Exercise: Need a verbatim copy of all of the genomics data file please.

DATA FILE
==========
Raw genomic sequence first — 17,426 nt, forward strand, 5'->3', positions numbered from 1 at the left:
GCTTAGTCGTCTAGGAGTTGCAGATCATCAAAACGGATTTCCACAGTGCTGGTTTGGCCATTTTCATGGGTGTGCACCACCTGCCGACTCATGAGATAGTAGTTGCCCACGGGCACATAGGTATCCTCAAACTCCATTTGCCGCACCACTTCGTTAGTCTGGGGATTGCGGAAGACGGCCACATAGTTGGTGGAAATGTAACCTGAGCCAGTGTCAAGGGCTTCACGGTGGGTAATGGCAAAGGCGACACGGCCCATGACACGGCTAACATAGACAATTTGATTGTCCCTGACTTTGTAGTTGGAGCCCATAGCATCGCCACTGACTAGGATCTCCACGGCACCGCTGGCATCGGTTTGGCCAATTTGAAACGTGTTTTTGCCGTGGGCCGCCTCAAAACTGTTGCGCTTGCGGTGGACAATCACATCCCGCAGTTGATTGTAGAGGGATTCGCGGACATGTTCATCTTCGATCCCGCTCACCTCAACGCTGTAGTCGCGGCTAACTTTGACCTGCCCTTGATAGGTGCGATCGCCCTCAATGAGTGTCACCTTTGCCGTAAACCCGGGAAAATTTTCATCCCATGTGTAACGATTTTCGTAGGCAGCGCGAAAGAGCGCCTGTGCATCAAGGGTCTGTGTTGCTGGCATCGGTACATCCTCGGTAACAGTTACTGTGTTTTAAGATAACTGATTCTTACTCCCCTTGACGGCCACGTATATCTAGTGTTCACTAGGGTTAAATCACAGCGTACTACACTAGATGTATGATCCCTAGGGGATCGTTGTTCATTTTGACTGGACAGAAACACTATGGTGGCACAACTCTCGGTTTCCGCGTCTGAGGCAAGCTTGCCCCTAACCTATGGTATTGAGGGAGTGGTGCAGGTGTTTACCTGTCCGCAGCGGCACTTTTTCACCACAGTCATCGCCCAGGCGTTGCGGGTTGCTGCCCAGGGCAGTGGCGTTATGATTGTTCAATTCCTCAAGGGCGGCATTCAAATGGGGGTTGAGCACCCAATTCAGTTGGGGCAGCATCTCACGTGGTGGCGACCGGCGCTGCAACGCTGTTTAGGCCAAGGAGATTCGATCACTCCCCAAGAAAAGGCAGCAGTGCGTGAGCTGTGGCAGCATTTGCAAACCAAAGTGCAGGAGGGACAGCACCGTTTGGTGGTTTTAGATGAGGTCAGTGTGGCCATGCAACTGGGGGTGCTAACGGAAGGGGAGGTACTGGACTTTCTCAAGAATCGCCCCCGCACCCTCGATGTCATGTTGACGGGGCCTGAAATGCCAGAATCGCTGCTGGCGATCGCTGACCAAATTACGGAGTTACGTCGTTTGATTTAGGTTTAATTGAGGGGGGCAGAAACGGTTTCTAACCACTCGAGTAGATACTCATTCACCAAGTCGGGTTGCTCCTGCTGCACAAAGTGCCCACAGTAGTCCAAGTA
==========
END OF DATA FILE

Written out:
Raw genomic sequence first — 17,426 nt, forward strand, 5'->3', positions numbered from 1 at the left:
GCTTAGTCGTCTAGGAGTTGCAGATCATCAAAACGGATTTCCACAGTGCTGGTTTGGCCATTTTCATGGGTGTGCACCACCTGCCGACTCATGAGATAGTAGTTGCCCACGGGCACATAGGTATCCTCAAACTCCATTTGCCGCACCACTTCGTTAGTCTGGGGATTGCGGAAGACGGCCACATAGTTGGTGGAAATGTAACCTGAGCCAGTGTCAAGGGCTTCACGGTGGGTAATGGCAAAGGCGACACGGCCCATGACACGGCTAACATAGACAATTTGATTGTCCCTGACTTTGTAGTTGGAGCCCATAGCATCGCCACTGACTAGGATCTCCACGGCACCGCTGGCATCGGTTTGGCCAATTTGAAACGTGTTTTTGCCGTGGGCCGCCTCAAAACTGTTGCGCTTGCGGTGGACAATCACATCCCGCAGTTGATTGTAGAGGGATTCGCGGACATGTTCATCTTCGATCCCGCTCACCTCAACGCTGTAGTCGCGGCTAACTTTGACCTGCCCTTGATAGGTGCGATCGCCCTCAATGAGTGTCACCTTTGCCGTAAACCCGGGAAAATTTTCATCCCATGTGTAACGATTTTCGTAGGCAGCGCGAAAGAGCGCCTGTGCATCAAGGGTCTGTGTTGCTGGCATCGGTACATCCTCGGTAACAGTTACTGTGTTTTAAGATAACTGATTCTTACTCCCCTTGACGGCCACGTATATCTAGTGTTCACTAGGGTTAAATCACAGCGTACTACACTAGATGTATGATCCCTAGGGGATCGTTGTTCATTTTGACTGGACAGAAACACTATGGTGGCACAACTCTCGGTTTCCGCGTCTGAGGCAAGCTTGCCCCTAACCTATGGTATTGAGGGAGTGGTGCAGGTGTTTACCTGTCCGCAGCGGCACTTTTTCACCACAGTCATCGCCCAGGCGTTGCGGGTTGCTGCCCAGGGCAGTGGCGTTATGATTGTTCAATTCCTCAAGGGCGGCATTCAAATGGGGGTTGAGCACCCAATTCAGTTGGGGCAGCATCTCACGTGGTGGCGACCGGCGCTGCAACGCTGTTTAGGCCAAGGAGATTCGATCACTCCCCAAGAAAAGGCAGCAGTGCGTGAGCTGTGGCAGCATTTGCAAACCAAAGTGCAGGAGGGACAGCACCGTTTGGTGGTTTTAGATGAGGTCAGTGTGGCCATGCAACTGGGGGTGCTAACGGAAGGGGAGGTACTGGACTTTCTCAAGAATCGCCCCCGCACCCTCGATGTCATGTTGACGGGGCCTGAAATGCCAGAATCGCTGCTGGCGATCGCTGACCAAATTACGGAGTTACGTCGTTTGATTTAGGTTTAATTGAGGGGGGCAGAAACGGTTTCTAACCACTCGAGTAGATACTCATTCACCAAGTCGGGTTGCTCCTGCTGCACAAAGTGCCCACAGTAGTCCAAGTA